Stricter water restrictions come into effect in parts of Catalonia due to drought
Agricultural, industrial, recreational, and personal use limited in 224 municipalities
Tightened water restrictions in the Ter and Llobregat river basin areas near the Catalan capital and the Fluvià Muga aquifer that were announced a week ago due to the ongoing drought came into effect on Tuesday.
Affecting over 200 municipalities that are home to almost 6 million people, the new measures limit personal use to 230 liters per person per day.
They also limit use for agricultural purposes by 40% and leisure and industrial purposes by 15%.
Watering both public and private parks and gardens is now prohibited and is only allowed to keep plants alive, as was decided in Barcelona earlier this month. Street cleaning will no longer be able to be done with drinking water either.
As of Monday, reservoirs managed by Catalan authorities, that is to say, those in basins of rivers that start in Catalonia and end in the Mediterranean, are only 27% full.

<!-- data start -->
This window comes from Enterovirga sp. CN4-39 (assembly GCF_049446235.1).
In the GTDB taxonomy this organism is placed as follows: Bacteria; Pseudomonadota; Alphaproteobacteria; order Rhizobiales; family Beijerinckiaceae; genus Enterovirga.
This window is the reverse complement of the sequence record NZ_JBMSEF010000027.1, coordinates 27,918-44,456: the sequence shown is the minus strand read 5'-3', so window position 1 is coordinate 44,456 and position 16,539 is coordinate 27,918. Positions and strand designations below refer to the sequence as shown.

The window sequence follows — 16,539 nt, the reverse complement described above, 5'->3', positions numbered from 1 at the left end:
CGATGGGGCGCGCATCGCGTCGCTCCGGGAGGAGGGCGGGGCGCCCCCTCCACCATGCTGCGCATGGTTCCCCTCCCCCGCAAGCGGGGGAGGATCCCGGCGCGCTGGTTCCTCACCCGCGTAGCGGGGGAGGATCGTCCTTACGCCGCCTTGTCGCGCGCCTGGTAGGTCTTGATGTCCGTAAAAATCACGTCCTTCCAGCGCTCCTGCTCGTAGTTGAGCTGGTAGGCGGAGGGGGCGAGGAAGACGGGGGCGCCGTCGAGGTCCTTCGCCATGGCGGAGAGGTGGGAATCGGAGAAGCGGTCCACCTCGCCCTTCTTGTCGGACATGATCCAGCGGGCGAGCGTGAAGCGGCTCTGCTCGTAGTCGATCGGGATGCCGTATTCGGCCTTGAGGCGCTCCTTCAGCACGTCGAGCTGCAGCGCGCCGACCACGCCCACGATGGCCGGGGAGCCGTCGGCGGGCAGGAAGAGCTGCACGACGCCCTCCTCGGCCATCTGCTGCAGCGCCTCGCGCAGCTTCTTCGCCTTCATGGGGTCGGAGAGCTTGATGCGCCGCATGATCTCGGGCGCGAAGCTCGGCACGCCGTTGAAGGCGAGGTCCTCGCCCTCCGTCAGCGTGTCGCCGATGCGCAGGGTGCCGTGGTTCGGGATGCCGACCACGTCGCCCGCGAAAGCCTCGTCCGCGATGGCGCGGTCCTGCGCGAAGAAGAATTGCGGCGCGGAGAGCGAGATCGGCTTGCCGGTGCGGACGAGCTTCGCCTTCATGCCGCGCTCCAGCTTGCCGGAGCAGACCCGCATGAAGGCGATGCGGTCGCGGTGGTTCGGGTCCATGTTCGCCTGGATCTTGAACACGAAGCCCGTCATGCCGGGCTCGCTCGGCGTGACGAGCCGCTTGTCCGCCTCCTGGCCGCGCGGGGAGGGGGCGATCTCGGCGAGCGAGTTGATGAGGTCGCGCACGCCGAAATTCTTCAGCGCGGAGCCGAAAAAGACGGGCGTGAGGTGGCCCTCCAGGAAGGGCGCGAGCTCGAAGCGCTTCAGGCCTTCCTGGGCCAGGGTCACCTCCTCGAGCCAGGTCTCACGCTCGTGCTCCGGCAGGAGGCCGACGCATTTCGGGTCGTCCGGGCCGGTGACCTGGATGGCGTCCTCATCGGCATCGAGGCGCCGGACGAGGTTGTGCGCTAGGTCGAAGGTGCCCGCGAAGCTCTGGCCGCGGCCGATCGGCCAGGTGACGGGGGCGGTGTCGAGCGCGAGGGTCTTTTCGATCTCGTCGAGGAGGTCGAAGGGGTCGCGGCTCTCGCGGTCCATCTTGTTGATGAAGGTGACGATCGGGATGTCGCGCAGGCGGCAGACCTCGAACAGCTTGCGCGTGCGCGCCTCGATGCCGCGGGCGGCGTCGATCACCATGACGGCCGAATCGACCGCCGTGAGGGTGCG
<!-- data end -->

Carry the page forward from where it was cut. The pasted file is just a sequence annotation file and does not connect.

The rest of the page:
Of the 18 areas these so-called "internal basins" are divided into, only 2 are considered to be normal at the moment, while 3 are in a pre-alert stage, 9 are in an alert stage, and 4 are in a state of exception - the level before an emergency is declared.
Filling the Sink podcast
Heavy rain and occasional drought are common features of Mediterranean weather, but the picture is looking quite worrying in 2023, with water levels in reservoirs consistently dropping over the past months.
Catalan News published a podcast episode on the ongoing drought situation in September 2022. Have a listen below, or search 'Filling the Sink' wherever you get your podcasts.